No Longer Invisible
by Dr. Shlomo Fischer and David Roth
Can the fabric of social relations in Israel change? As is well known, Israel is made up of variegated social groups some of whom stand in adversarial relationship with one another. To name but a few – there is the national divide between Jews and Arabs, the religious divide between Orthodox and secular Jews and the “ethnic” divide between Ashkenazic and Sephardic Jews.
As part of this fabric, the relations between the religious Zionist community and the Arab population both of Israel and especially that of the West Bank (Judea and Samaria) have been at the best aloof, and to a certain extent have been adversarial or even hostile. The religious Zionist schools, in the vast majority of cases, do not participate in joint activities or co-existence programs with Israeli Arab schools. The religious Zionist community has for the most part supported, participated in and even led the settlement effort in Judea and Samaria which most Palestinians (both Israeli citizens and members of the Palestinian Authority) regard as anathema, and some leading Religious Zionist rabbis and leaders have even advocated curtailing the political rights Israel’s Arab citizens.
This state of affairs provides the backdrop for a new development in religious Zionist education in Jerusalem. Five Jerusalem yeshiva high schools known for their strict religious observance and high nationalistic commitment (sometimes they are known as Hardal – Haredi-Leumi – or nationalist ultra-Orthodox schools) are participating in a new program concerning “the relationship to the Other” called “Building an Inclusive Jerusalem.” Two of the high schools have specifically stated that the “Other” they have in mind is their Arab neighbors here in Jerusalem. Within the framework of this program, which is conducted by Yesodot – Center for Torah and Democracy, and supported by the Jerusalem Foundation and the Jerusalem Municipality – about fifty religious Zionist civics teachers, principals and educational administrators participated in a Tour-Seminar on the last day of Hanukah (December 5, 2013).
The centerpiece of the day was a visit to the East Jerusalem neighborhoods of Issawiyya and Beit Hanina. The tour was facilitated by Ms. Hanin Megadla, an East Jerusalem social worker and activist (and a doctoral candidate at Hebrew University), and included a visit to the Community Center in Beit Hanina. Hanin explained with great clarity the special issues and conditions of the lives of the Arabs of East Jerusalem. For the vast majority of the participants, this was their first “close-up” exposure to Arab East Jerusalem and to the humanly, as well as politically, complex situation of co-existence in Jerusalem. The day also included very interesting activities concerning inequality and socio-economic inclusiveness as well as ultra-Orthodox-secular relations in Jerusalem.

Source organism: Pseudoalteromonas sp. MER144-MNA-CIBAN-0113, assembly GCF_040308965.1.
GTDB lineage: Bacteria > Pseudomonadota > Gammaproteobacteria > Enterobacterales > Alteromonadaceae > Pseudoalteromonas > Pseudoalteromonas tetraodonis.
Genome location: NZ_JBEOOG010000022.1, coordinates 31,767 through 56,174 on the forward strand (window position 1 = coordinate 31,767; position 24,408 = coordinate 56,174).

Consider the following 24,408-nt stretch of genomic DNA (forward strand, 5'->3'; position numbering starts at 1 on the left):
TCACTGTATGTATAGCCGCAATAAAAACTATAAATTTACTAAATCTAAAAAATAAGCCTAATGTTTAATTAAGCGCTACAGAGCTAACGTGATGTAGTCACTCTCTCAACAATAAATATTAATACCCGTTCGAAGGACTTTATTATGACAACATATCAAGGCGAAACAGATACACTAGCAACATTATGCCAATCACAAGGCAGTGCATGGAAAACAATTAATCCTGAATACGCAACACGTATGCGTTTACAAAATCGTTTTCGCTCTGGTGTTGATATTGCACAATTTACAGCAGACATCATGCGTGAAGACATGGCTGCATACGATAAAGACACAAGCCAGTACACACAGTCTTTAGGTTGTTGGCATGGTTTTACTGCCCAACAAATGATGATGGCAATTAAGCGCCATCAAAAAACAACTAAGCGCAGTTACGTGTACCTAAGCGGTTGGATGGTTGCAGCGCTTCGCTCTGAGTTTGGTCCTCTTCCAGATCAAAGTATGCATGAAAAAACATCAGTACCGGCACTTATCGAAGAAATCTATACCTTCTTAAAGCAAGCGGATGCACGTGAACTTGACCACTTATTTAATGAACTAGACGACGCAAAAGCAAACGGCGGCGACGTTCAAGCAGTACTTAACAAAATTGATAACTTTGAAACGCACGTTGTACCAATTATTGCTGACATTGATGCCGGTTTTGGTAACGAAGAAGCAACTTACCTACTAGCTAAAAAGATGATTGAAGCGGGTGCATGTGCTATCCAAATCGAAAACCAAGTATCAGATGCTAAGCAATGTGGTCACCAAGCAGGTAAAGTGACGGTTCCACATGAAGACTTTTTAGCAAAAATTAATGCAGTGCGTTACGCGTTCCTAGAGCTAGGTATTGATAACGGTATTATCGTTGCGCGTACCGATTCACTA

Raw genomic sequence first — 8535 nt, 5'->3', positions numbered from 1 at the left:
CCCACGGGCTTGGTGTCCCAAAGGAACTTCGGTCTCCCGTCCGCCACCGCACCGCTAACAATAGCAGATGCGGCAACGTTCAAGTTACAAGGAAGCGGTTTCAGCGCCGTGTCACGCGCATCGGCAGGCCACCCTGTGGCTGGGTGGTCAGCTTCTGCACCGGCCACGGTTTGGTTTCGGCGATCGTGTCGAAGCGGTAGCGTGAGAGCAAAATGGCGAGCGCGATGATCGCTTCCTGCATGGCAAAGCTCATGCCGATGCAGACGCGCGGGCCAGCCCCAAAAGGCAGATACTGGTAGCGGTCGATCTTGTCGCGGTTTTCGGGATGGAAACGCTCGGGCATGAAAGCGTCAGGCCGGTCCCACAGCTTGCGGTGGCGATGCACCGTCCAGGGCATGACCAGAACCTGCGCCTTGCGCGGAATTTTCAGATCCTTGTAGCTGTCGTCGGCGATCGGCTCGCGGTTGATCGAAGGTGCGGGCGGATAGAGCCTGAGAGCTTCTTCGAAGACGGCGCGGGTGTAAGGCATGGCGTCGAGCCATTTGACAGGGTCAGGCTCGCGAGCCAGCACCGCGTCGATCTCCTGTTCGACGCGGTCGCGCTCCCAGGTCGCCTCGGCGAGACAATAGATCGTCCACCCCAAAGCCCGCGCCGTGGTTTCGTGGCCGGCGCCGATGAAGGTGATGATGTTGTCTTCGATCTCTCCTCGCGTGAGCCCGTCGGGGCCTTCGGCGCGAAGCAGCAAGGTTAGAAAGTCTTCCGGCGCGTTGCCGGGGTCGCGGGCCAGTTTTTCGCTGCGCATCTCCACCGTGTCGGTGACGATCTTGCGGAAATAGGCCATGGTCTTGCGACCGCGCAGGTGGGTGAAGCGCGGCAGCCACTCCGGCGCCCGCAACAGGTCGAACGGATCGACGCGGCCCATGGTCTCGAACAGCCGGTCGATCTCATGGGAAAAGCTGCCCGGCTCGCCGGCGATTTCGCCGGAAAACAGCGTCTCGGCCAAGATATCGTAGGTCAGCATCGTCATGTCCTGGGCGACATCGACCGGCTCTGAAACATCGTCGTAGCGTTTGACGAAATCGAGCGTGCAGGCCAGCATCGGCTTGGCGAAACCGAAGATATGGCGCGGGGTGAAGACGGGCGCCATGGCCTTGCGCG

Some of the teacher’ thoughts about the East Jerusalem visit included:
“East Jerusalem society is on the verge of disintegration. Where am I as a human being? Where are we as a society? There is a demand for new thinking.”
“A population that is disadvantaged in every conceivable way. Simply a mess.”
“Is it possible to discuss this on the human plane, or will this issue always return to the political question?”
“A whole new world opened before me even though I am a resident of this city.”
One successful visit or one successful program is not enough to change the social reality of Israel. Nonetheless, it is a significant milestone. The participants in this program reach approximately 1,500 students in five schools, and if this pilot proves successful, additional schools will undoubtedly seek to participate.
Changing attitudes about “the other” does not happen instantaneously. Yet, something positive is brewing in Jerusalem as the Arab residents of East Jerusalem are no longer invisible to these religious Zionist educators.
Dr. Shlomo Fischer is a sociologist and a senior staff member of the Jewish People Policy Institute (JPPI) in Jerusalem. He teaches in the Department of Education at Hebrew University. He is also a founder of Yesodot- Center for Torah and Democracy which works to advance education for democracy in the State-Religious school sector in Israel. His research interests include religious groups, class and politics in Israel and the sociology of the Jewish People in the Diaspora.
David Roth is executive director of the Yoreinu Foundation and a board member of Yesodot – Center for Torah and Democracy.